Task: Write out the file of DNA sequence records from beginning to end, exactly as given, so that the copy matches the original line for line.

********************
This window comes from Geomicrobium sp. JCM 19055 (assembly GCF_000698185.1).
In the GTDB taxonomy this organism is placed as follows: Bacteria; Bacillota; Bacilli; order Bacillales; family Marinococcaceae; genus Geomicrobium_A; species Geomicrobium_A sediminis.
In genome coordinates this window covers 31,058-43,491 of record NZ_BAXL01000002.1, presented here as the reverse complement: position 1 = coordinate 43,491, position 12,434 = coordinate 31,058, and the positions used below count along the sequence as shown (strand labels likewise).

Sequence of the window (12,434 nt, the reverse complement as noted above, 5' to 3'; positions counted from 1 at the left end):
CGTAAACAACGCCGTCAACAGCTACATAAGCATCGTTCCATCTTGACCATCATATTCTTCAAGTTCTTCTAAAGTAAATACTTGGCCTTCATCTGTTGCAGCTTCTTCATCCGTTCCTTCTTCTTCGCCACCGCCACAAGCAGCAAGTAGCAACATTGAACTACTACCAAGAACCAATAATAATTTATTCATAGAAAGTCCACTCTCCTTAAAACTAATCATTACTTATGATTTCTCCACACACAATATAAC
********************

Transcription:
This window comes from Geomicrobium sp. JCM 19055 (assembly GCF_000698185.1).
In the GTDB taxonomy this organism is placed as follows: Bacteria; Bacillota; Bacilli; order Bacillales; family Marinococcaceae; genus Geomicrobium_A; species Geomicrobium_A sediminis.
In genome coordinates this window covers 31,058-43,491 of record NZ_BAXL01000002.1, presented here as the reverse complement: position 1 = coordinate 43,491, position 12,434 = coordinate 31,058, and the positions used below count along the sequence as shown (strand labels likewise).

Sequence of the window (12,434 nt, the reverse complement as noted above, 5' to 3'; positions counted from 1 at the left end):
CGTAAACAACGCCGTCAACAGCTACATAAGCATCGTTCCATCTTGACCATCATATTCTTCAAGTTCTTCTAAAGTAAATACTTGGCCTTCATCTGTTGCAGCTTCTTCATCCGTTCCTTCTTCTTCGCCACCGCCACAAGCAGCAAGTAGCAACATTGAACTACTACCAAGAACCAATAATAATTTATTCATAGAAAGTCCACTCTCCTTAAAACTAATCATTACTTATGATTTCTCCACACACAATATAAC